CANTON Inaction may be the biggest form of action.
SUNY Canton College Council President Ronald M. ONeill has known for more than a year that he would have to start the search for a new president for his campus, but today he still waits for authorization from Albany to begin.
Our presidential search committee is still ready, willing and able to go ahead when we get the word from the chancellor, Mr. ONeill said. Were still waiting.
At the beginning of August, Joseph L. Kennedy stepped down after 19 years as SUNY Canton president, replaced in the interim by former Provost Carli C. Schiffner. Mr. ONeill said his request to start looking for a new president predated that event by almost a year.
Mr. ONeill said the chancellors office required SUNY Canton and nearby SUNY Potsdam to meet benchmarks for shared services before his campus would be allowed to begin its search.
Since we met those benchmarks, we were under the understanding that the chancellor would allow us to start our search, he said. Weve met our part of the bargain. I would expect SUNY and the trustees would meet their part.
Over the past year, the schools have aligned human resources, finance, accounting, purchasing, billing and budgeting services, largely under the auspices of joint Chief Financial Officer Natalie L. Higley
David D. Doyle, SUNY spokesman, said the chancellors office and board of trustees have remained engaged with SUNY Canton throughout the period.
The process outlined by the board of trustees required a report and recommendation by July 15 with a discussion at the December board meeting, he said. The process has included face-to-face and several follow-up meetings with each of the campuses. Next steps will be discussed in December.
As early as October 2011, Mr. ONeill had organized a search committee, requesting Chancellor Nancy L. Zimpher authorize the search and appoint a liaison to that committee.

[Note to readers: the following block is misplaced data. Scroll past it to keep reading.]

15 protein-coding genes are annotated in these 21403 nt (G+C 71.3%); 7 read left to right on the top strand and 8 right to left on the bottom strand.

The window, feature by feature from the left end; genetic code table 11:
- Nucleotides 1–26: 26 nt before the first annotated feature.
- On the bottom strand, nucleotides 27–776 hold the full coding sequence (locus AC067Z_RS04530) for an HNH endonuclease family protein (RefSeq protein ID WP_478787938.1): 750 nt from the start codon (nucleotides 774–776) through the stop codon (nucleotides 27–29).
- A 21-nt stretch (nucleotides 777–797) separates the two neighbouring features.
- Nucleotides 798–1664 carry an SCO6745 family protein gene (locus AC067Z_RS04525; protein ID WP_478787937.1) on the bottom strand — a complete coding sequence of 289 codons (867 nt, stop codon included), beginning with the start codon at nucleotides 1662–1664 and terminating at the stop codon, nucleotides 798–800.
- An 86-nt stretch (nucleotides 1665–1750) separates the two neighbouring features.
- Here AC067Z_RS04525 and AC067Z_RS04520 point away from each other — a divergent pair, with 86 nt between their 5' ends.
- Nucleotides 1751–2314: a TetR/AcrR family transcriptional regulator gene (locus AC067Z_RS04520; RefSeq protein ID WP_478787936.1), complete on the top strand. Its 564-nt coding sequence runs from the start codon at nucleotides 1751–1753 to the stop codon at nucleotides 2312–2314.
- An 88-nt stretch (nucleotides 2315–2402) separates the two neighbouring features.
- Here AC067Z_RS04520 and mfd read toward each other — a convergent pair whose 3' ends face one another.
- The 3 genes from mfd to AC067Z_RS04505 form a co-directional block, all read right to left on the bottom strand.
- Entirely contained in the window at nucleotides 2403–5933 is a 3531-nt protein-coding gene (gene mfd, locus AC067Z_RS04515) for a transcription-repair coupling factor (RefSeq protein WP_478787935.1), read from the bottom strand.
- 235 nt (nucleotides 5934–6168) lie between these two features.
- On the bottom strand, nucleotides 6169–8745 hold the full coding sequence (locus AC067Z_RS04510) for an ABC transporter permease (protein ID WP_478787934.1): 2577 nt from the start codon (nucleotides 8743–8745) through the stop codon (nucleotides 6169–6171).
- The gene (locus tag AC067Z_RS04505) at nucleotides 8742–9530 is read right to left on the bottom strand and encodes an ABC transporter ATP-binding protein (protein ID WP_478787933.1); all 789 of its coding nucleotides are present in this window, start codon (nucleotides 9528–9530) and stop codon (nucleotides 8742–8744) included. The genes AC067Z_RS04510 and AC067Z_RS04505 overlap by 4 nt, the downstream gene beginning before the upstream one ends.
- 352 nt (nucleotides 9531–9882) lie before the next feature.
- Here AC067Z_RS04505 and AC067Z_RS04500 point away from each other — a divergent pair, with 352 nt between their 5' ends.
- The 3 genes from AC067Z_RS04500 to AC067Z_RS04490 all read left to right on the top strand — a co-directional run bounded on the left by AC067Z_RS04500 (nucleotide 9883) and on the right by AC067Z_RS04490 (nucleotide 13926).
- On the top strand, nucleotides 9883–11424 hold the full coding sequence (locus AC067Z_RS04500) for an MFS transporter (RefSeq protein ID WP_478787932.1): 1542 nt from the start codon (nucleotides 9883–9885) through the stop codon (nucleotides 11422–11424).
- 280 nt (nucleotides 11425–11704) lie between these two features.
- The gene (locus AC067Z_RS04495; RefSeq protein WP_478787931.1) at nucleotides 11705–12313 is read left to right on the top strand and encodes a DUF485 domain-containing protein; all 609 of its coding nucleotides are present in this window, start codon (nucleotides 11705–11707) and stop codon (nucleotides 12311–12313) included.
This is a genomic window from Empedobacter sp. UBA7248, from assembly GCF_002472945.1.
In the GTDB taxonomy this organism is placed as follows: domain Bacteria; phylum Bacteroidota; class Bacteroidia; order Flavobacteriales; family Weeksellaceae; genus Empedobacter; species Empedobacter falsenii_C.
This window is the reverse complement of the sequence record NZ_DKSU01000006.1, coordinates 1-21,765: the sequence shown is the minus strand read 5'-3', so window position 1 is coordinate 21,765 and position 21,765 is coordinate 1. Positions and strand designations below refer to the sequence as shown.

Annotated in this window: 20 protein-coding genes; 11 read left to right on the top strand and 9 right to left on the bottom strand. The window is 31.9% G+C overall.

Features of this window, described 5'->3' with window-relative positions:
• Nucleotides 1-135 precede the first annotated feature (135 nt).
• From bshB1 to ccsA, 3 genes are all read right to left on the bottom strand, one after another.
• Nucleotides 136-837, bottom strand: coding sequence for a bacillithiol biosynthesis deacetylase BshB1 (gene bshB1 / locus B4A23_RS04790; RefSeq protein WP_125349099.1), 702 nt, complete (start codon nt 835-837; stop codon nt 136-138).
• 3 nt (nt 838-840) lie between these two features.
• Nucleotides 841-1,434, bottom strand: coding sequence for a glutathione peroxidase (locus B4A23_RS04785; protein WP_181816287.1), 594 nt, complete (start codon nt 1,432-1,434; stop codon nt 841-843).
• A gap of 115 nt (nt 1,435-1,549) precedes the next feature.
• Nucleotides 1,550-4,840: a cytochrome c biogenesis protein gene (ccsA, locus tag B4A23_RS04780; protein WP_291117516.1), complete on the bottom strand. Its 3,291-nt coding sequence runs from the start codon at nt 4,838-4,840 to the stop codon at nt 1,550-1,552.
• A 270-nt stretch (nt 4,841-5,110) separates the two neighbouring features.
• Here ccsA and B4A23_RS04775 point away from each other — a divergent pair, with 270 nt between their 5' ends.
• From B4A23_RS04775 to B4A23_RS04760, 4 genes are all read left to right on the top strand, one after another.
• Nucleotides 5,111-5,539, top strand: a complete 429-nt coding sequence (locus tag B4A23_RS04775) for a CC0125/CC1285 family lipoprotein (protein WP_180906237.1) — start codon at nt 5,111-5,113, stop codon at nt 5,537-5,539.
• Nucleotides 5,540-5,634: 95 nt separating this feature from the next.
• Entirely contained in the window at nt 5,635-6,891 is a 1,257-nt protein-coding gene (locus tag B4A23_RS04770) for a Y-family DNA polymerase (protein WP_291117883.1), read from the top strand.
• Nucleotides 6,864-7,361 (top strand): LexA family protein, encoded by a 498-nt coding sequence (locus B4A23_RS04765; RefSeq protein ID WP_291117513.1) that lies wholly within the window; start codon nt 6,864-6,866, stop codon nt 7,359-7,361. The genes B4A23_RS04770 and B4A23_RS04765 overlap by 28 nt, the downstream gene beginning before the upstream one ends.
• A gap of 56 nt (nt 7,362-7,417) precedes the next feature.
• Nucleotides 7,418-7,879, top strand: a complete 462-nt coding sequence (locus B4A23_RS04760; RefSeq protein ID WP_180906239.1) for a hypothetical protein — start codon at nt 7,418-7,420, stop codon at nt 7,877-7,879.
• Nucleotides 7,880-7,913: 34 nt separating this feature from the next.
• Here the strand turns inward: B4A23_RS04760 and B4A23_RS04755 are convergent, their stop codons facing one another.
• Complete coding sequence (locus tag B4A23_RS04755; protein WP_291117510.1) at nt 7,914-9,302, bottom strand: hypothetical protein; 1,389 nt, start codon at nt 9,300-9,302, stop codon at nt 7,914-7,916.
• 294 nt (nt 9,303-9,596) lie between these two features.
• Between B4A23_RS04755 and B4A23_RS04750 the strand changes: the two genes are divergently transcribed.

However, more than a year later, the committee is left wondering when its search will begin.
Mr. ONeill said the only response he has received from his requests to start the search came in a November 2011 letter from Ms. Zimpher, saying it was premature to form a search committee and begin the search.
For the SUNY Canton College Council, the delay raises questions about whether SUNY Central will let the campus retain its own president. Earlier this year, a report from the Middle States Commission on Higher Education said sharing presidencies between SUNY campuses could place the schools accreditation at risk.
The commissions standards state that each accredited institution should have a chief executive officer whose primary responsibility is to lead the institution toward the achievement of its goals and with responsibility for administration of the institution.
If SUNY Canton loses its president, the impact could be felt beyond its accreditation. Fundraising almost certainly would take a hit, said David M. Gerlach, vice president for advancement.
It would be a significant hurdle, he said. When Dr. Kennedy retired, we had a lot of push back and concern. It would be hard for me to know how severe the effect would be.
SUNY Central did not respond to calls for comment Wednesday.